The Ocean Worlds mission theme is focused on the search for signs of extant life and/or characterizing the potential habitability of Titan and/or Enceladus. For Enceladus, the science objectives (listed without priority) of this mission theme are:

  • Assess the habitability of Enceladus’ ocean; and
  • Search for signs of biosignatures and/or evidence of extant life.
  • For Titan, the science objectives (listed without priority) of the Ocean Worlds mission theme are:
  • Understand the organic and methanogenic cycle on Titan, especially as it relates to prebiotic chemistry; and
  • Investigate the subsurface ocean and/or liquid reservoirs, particularly their evolution and possible interaction with the surface.

The Saturn Probe mission theme is intended to deploy one or more probes into Saturn’s atmosphere to directly determine the structure of the atmosphere as well as noble gas abundances and isotopic ratios of hydrogen, carbon, nitrogen, and oxygen. The science objectives (listed without priority) of this mission theme are:

  • Determine noble gas abundances and isotopic ratios of hydrogen, carbon, nitrogen, and oxygen in Saturn’s atmosphere; and
  • Determine the atmospheric structure at the probe descent location.
See other posts from August 2016


Or read more blog entries about: Future Mission Concepts


David Frankis: 08/29/2016 02:45 CDT

As you say, some of the shortlisted Discovery missions would partially meet the New Frontiers objectives. If DAVINCI or Lucy is selected, would that affect the evaluation of VISE or the Trojan tour and Rendezvous?

Karl Norton: 08/30/2016 04:51 CDT

With regards to a Saturn Probe mission isn't Cassini's final dive into the Saturn atmosphere providing the same data set? It is interesting that only Saturn's atmosphere was considered for study, why not the other outer planets? (Uranus or Neptune) Would these worlds only be considered for a Flagship mission?

Karen: 08/30/2016 04:54 CDT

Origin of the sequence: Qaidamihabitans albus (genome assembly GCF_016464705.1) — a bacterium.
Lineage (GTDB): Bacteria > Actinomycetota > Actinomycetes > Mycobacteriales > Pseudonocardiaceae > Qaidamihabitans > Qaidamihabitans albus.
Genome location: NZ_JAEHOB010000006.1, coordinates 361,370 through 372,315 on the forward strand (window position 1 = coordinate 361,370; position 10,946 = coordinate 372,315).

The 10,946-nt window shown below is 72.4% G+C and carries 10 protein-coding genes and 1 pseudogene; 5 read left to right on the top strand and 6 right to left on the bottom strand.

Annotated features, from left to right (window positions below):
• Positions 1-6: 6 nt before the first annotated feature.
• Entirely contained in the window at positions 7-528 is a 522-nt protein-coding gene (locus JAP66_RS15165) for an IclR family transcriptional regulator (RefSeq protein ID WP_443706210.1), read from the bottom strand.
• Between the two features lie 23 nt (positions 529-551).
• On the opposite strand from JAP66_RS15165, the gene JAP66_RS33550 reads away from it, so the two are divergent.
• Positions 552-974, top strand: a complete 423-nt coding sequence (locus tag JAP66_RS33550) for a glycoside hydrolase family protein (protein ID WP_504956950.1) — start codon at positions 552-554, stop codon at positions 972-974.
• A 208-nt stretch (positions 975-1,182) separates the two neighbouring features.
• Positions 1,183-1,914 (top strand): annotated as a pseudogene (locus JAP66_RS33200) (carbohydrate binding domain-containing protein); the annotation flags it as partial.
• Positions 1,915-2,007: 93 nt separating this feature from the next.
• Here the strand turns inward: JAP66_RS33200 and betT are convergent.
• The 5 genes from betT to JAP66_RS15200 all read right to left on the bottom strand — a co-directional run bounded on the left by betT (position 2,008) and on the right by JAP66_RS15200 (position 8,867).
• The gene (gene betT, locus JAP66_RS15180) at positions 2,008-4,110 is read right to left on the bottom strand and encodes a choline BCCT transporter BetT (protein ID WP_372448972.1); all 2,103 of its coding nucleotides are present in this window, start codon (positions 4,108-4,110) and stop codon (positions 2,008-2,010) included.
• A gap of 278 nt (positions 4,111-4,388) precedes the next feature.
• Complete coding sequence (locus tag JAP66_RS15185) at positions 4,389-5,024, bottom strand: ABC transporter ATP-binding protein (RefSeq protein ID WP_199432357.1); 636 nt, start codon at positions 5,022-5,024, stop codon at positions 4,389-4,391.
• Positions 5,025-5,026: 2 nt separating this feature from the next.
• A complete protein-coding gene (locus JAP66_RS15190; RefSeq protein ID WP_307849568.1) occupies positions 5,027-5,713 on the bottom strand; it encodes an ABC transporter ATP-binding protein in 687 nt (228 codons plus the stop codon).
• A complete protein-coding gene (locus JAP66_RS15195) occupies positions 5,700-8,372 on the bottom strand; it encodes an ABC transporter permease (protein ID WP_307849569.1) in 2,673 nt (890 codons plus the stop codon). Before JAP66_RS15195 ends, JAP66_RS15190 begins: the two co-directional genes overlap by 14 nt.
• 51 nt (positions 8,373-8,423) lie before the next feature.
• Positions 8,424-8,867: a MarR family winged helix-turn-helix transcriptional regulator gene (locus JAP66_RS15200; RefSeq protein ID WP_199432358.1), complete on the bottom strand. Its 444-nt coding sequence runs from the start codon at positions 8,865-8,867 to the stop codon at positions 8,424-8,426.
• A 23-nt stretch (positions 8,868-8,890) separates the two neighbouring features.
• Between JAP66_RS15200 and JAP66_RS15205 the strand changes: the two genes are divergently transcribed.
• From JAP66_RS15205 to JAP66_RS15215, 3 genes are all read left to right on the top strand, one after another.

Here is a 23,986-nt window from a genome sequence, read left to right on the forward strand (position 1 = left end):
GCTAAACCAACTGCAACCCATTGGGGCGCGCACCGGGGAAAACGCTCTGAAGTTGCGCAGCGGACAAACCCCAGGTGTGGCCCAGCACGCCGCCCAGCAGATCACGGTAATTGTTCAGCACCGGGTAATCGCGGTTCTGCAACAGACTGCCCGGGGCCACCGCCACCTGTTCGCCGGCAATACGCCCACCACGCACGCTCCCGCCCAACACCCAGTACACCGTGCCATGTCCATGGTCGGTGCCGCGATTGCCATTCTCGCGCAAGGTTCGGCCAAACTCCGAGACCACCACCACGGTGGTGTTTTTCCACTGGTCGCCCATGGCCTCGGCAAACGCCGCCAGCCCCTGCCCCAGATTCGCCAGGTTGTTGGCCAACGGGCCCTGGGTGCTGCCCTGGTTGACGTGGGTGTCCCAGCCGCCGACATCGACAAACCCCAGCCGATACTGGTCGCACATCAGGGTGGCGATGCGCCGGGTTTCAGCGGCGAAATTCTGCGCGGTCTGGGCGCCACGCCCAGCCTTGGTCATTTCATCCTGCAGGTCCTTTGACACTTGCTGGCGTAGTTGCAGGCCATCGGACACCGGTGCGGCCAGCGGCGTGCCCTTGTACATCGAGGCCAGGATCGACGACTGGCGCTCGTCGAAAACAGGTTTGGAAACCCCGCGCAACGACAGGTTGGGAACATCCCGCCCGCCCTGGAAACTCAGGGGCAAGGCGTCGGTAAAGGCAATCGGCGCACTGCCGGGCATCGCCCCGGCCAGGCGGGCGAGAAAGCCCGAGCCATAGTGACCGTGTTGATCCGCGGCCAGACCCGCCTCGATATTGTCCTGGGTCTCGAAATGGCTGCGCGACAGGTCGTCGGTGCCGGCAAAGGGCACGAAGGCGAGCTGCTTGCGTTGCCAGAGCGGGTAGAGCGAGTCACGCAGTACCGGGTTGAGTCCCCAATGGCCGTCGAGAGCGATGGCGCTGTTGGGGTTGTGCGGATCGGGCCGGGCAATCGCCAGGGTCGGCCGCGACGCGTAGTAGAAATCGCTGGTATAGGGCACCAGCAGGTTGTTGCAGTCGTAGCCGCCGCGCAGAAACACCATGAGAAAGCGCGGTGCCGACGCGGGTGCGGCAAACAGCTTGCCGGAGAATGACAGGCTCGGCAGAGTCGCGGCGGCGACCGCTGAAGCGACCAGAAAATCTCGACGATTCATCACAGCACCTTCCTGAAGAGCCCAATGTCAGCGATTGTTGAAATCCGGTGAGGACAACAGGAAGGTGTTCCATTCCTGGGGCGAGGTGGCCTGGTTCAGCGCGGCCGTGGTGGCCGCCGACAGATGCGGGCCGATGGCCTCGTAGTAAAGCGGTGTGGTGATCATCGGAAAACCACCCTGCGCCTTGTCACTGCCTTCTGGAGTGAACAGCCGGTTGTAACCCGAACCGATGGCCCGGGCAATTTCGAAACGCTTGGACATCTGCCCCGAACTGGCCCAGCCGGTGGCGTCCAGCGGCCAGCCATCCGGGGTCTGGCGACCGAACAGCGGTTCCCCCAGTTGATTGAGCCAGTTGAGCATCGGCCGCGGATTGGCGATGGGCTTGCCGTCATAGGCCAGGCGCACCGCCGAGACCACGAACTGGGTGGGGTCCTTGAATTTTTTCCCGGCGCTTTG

Always such a painful process to watch and such a shame that funding is always so lacking. Ocean Worlds really sounds more like a flagship to me. It's not going to be for a long time anyway, what's a bit more delay? It has enough broad appeal to actually win a flagship competition. And oh, how marvelous such a mission could be on a flagship budget! As a Venus fan, that would be my preference, but I find the requirements frustrating. In my view, the most important thing we can do is a long-term in-situ data-gathering project bobbing between the middle/upper cloud and the upper haze layer. This would let us validate so much that is really critical for future missions (long term materials survivability, larger-scale inflation techniques, permeability in Venus conditions, long-term weather variance, precip., lightning, etc), as well as regularly getting under that thick lower cloud deck for long wave surface observations. But what they're proposing a modern Venera :Þ Even going to the same type of MORB plains that Venera did, rather than the vastly more interesting highlands. Aka the place that looks to have (multiple?) types of (metallic?) (snows? frosts?) and could represent old crust, even granite - a critical factor toward understanding the evolution of Venus. At least there is a balloon element, albeit for only 3,5 days, aka not much better than Vega. So little new ground being pushed :( They almost certainly won't test new inflation / deceleration techniques, like ballutes, but will probably at least trial modern materials (for super short periods of time :Þ) - not just a repeat of Vega's PTFE. They might be able to answer questions about whether precipitation or condensation accumulates at different layers, which is a really major thing to know that Vega left ambiguous. But with such a short flight time it'll be hard to call anything it gathers conclusive as to the general nature of Venus's cloud deck.